February can be a complicated month because of the celebration of Valentine’s Day. There is a range of views about Cupid’s big day. For example, there are those who “love” to celebrate the idea of “love” with significant others, kids, families, and friends. On the contrary, there are also those who feel that Valentine’s Day is no more than a commercial holiday created to get us to spend money. Maybe you have even heard others say, “My spouse knows I love them without needing a card.” And then there are those for whom love is too painful of an emotion and this holiday is one preferred forgotten. As Ms. Turner asks, “Who needs a heart when a heart can be broken?”
Regardless of your stance on Valentine’s Day, love is something that humans have been created to notice. We sing, write, yearn, complain about, desire, and crave, that feeling called love. We notice the lack of it from a caregiver, significant other, or a friend. Another word that describes the experience of love is connection. Even in clinical terms, not feeling any connection can mean something very important diagnostically.
But why is the feeling of love or the experience of connection such an important thing?
The answer is that we are wired for it. Our neurobiology has us wired for feelings of love and connection from birth.
Our developing brains start the journey with connection and love very early on. “Attachment theory” explores this with children and mothers with decades of research and has found that when children and mothers look into each other’s eyes, dopamine and serotonin (the feel-good hormones) are released which creates a warm, fuzzy feeling of love through connection.
But even with all the data, what if we feel unloved, missed, and insecure?
How do we change and improve our missed connections or insecure attachments?
The answer is through connection, the very thing that can cause heartache.
Dr. Brené Brown, in her book, Daring Greatly, explores that it is only through daring greatly that we can create connection and learn to live wholeheartedly. She asserts that emotions like vulnerability are a part of the process in learning to live wholeheartedly.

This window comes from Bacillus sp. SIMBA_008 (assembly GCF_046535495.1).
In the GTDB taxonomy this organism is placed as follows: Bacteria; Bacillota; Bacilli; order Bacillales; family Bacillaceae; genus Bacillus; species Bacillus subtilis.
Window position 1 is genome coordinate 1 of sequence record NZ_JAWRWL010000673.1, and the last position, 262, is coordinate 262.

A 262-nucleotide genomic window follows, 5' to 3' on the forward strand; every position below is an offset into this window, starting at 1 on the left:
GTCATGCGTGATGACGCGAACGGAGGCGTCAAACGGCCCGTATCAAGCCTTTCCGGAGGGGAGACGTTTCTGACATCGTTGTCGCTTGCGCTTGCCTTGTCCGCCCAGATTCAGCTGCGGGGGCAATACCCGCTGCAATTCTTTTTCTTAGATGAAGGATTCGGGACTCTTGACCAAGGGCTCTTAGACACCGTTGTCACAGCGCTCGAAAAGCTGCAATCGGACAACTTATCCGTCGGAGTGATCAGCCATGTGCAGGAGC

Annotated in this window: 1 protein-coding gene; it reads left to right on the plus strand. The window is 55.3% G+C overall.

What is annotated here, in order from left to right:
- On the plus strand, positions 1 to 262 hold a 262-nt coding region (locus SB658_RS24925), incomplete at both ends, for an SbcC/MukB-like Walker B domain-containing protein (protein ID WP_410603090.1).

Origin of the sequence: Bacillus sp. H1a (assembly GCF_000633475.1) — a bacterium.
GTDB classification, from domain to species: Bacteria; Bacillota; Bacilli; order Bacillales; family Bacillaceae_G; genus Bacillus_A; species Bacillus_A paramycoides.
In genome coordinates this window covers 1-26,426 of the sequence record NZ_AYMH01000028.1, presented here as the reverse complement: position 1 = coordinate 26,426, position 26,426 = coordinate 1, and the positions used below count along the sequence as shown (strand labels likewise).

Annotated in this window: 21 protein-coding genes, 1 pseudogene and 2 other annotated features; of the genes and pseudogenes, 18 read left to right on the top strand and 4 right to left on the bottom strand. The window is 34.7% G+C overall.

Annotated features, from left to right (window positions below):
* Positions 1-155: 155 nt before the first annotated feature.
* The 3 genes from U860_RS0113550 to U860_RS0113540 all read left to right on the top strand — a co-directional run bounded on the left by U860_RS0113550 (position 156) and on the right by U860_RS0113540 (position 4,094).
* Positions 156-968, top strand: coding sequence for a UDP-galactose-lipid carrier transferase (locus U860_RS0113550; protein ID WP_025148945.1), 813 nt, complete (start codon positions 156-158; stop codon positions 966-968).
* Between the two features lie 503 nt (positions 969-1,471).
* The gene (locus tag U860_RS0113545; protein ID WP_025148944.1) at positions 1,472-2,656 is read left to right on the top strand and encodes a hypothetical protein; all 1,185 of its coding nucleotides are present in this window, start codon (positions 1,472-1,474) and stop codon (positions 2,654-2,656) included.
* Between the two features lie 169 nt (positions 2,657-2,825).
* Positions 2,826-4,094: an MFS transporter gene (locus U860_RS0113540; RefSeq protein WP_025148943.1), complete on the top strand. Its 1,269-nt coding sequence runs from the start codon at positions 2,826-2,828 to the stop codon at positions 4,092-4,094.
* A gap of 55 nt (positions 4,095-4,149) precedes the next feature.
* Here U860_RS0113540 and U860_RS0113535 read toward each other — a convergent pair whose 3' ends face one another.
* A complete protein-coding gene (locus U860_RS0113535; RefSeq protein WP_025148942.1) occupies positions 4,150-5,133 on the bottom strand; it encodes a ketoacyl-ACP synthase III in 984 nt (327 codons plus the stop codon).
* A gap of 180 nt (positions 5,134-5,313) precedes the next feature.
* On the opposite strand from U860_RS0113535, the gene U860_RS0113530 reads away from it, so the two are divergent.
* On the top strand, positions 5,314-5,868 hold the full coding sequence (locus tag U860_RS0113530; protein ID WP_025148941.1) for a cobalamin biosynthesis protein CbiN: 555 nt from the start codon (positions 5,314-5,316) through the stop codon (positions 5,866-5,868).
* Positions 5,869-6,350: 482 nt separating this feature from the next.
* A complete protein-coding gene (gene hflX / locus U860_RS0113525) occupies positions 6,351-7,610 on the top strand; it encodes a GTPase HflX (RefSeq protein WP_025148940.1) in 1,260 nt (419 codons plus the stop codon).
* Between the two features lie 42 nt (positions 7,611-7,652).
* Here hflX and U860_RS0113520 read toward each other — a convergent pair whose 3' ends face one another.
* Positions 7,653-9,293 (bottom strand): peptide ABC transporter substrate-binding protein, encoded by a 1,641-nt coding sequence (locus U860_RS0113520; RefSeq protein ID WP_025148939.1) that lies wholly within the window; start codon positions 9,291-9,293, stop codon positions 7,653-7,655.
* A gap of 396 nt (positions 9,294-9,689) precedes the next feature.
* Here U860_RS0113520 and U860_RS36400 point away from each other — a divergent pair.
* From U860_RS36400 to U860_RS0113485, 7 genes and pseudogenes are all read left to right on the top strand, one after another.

There are no ways to hot-wire connection and the feeling of love without vulnerability. Vulnerability is essential in connection. The very thing that in the past might have hurt us or led us to feel unlovable is impacting our experiences of love and connection.
Dr. Brown’s research is foundational to relationships and supportive of the therapeutic experience. Therapy is exploring not just the light but also the dark parts of us, the parts that felt the loss of connection and the shame around our concepts of ourselves.
Ms. Turner’s song “What’s love got to do with it?” even explores this pain in connection. But to answer her question: “What’s love got to do with it?
Love is the secret sauce in a wonderful meal, the cherry on top, and it’s the winning ticket. Love is what carries us through loss, and it’s what can bring us to our knees. The depth of our love can speak to the depth of heartache and pain. Connection and love are essential in this human existence.
Therapy is a great place to explore our wants, longings, and heartaches. In doing so, it makes it all the sweeter when we can celebrate the journey and progress together, in connection.
“What’s love but a second hand emotion? … Who needs a heart when a heart can be broken.”
— Tina Turner
Want to know more about the Daring Way™ process? Contact me to explore setting up an individual therapy session to integrate Dr. Brown’s work in your life. Also, look for more information coming soon in the groups tab with intensives and groups starting this Spring!
Brené Brown (2012). Daring Greatly: How the courage to be vulnerable transforms the way we live. New York, NY: Penguin Random House.